The mega-infrastructure plan to dam entire North Sea has been proposed by one Dutch government scientist to protect against rising sea levels. Sea levels are rising faster than initially predicted and could increase by around one to two metres, above existing sea levels, in the next 80 years if greenhouse gas emissions are not significantly reduced. The Netherlands is one European country that is particularly at risk to the sea level rise. Around a third of the largely flat country exists below sea level. There are huge sea defences, including dams and storm surge barriers, that currently protect the country.

The proposals for the North-European Enclosure Dam (NEED) would see two massive two sea dams constructed. They would consist of a smaller dam that would be around 161 kilometres (100 miles) long. This dam would block the entire western end of the English Channel and would connect Brittany, France to Cornwall in United Kingdom. A northerly dam would be three times as long at around 475 kilometres (300 miles) long. This dam would be in the northern part of the North Sea and would join Scotland, running south of the Shetland and Orkney islands, to Norway. A consequence of the engineering would mean that the Baltic Sea would lose direct access to the rest of the world’s oceans and much of the North Sea would be isolated from the Atlantic Ocean. The North Sea would effectively become a vast lake rather than a tidal sea. There would be a huge impact on the ecosystems of the North Sea. Costs are estimated to be around €250-500bn, or around 0.1 per cent of the gross national product of all the European countries that would be protected.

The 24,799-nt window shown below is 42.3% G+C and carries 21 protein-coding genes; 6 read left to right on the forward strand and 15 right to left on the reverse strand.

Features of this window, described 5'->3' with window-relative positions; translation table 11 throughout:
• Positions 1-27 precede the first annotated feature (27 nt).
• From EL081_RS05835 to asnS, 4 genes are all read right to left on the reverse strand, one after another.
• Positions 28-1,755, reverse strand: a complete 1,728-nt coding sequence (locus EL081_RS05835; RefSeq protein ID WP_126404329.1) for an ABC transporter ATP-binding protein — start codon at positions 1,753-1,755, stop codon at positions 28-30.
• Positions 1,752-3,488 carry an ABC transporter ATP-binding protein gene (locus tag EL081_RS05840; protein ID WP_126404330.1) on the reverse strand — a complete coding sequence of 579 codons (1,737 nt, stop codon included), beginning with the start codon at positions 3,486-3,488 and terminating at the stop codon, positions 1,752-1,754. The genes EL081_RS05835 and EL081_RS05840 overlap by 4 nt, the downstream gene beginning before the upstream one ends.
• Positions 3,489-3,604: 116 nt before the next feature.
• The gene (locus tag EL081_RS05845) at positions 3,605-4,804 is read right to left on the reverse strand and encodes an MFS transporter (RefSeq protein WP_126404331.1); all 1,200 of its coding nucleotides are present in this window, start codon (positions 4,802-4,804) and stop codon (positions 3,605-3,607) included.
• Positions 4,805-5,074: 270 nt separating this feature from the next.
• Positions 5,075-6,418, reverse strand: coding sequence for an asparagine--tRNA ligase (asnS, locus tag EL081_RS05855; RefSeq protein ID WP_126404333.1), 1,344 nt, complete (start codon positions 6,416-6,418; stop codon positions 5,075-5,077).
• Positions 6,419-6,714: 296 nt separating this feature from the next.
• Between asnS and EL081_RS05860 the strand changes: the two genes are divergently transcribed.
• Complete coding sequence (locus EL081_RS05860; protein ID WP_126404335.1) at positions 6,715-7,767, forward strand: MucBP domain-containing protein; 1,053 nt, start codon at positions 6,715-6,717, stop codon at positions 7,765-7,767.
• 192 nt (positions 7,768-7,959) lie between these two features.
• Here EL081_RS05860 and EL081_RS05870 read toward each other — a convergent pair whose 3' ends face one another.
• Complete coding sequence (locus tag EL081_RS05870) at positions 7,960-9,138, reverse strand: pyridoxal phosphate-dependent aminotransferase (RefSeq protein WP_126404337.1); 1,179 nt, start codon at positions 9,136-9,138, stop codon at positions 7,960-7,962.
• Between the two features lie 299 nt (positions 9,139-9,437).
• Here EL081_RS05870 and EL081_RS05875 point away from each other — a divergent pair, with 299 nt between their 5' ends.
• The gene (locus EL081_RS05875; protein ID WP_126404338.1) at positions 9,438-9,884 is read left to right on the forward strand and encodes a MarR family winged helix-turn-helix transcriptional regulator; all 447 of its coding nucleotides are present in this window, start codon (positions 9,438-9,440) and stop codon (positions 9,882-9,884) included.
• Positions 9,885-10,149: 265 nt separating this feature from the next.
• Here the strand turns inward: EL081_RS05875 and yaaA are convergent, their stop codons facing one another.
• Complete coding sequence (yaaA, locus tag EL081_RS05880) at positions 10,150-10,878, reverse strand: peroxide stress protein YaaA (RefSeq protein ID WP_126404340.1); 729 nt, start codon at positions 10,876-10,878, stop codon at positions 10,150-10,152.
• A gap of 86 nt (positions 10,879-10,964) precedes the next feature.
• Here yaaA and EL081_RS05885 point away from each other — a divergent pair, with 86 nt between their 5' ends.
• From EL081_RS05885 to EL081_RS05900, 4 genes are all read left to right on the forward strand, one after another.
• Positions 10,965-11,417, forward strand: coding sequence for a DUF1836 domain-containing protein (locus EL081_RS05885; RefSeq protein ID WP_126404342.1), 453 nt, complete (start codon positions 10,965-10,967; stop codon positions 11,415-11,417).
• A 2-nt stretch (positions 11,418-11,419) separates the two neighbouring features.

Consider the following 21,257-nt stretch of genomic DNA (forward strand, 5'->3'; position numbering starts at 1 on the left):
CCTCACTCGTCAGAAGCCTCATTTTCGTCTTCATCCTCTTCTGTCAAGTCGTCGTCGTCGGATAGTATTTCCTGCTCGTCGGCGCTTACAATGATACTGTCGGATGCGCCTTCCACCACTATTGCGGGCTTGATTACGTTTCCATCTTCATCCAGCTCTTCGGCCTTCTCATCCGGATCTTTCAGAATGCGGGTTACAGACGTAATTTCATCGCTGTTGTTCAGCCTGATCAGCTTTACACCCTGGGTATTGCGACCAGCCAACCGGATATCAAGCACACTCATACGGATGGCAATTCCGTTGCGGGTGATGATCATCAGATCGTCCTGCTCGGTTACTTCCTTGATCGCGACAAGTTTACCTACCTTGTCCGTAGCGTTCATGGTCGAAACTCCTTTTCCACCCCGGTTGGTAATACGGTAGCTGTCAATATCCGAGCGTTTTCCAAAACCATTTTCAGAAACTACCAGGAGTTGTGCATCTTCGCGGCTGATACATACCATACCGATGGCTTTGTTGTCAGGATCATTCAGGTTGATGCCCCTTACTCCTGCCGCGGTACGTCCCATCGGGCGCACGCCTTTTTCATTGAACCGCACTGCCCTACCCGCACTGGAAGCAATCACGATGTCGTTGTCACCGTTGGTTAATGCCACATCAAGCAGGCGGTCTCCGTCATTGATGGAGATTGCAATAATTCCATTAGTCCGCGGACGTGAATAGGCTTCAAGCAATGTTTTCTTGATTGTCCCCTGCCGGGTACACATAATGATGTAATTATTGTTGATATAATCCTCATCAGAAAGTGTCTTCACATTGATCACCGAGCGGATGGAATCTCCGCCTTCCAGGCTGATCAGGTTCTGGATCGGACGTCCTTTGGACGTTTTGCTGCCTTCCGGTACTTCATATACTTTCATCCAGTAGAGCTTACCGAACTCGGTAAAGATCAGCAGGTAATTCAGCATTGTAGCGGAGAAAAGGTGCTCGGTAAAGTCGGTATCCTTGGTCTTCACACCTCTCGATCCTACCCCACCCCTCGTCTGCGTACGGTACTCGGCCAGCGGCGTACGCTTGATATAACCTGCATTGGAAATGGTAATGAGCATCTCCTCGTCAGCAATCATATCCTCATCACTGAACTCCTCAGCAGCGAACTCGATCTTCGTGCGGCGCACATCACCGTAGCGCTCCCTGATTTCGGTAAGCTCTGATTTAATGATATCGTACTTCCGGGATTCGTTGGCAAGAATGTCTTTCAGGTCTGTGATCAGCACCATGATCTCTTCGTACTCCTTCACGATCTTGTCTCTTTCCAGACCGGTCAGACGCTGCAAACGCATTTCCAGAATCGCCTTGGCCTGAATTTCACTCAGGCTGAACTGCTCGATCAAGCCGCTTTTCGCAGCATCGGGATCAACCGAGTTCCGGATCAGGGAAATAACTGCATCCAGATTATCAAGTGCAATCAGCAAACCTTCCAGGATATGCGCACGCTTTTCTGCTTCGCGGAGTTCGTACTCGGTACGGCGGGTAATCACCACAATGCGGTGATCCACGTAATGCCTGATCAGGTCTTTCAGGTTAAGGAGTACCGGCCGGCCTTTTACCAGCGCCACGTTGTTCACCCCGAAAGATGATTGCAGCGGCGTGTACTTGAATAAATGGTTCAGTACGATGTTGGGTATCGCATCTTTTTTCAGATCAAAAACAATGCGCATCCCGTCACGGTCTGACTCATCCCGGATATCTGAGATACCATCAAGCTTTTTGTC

The engineering for the two dams seems to be feasible with the maximum depth of the North Sea between France and England is scarcely one hundred metres. For the northern dam, the average depth between Scotland and Norway is 127 metres with a maximum depth of 321 metres off the coast of Norway. Fixed platforms can now be constructed in water depths exceeding 500 metres.

The costs and the environmental and economic consequences of such a dam are vast. The cost of doing nothing about climate change and the consequent sea level rise will ultimately be many times higher than the estimates of construction. This dam highlights the consequences of rising sea levels. A sea level rise of 10 metres by the year 2500 is shown as one of the bleakest scenarios. Details of the dams are on the Royal Netherlands Institute for Sea Research (NIOZ) Web Site in both Dutch and English. There are also further details on this link.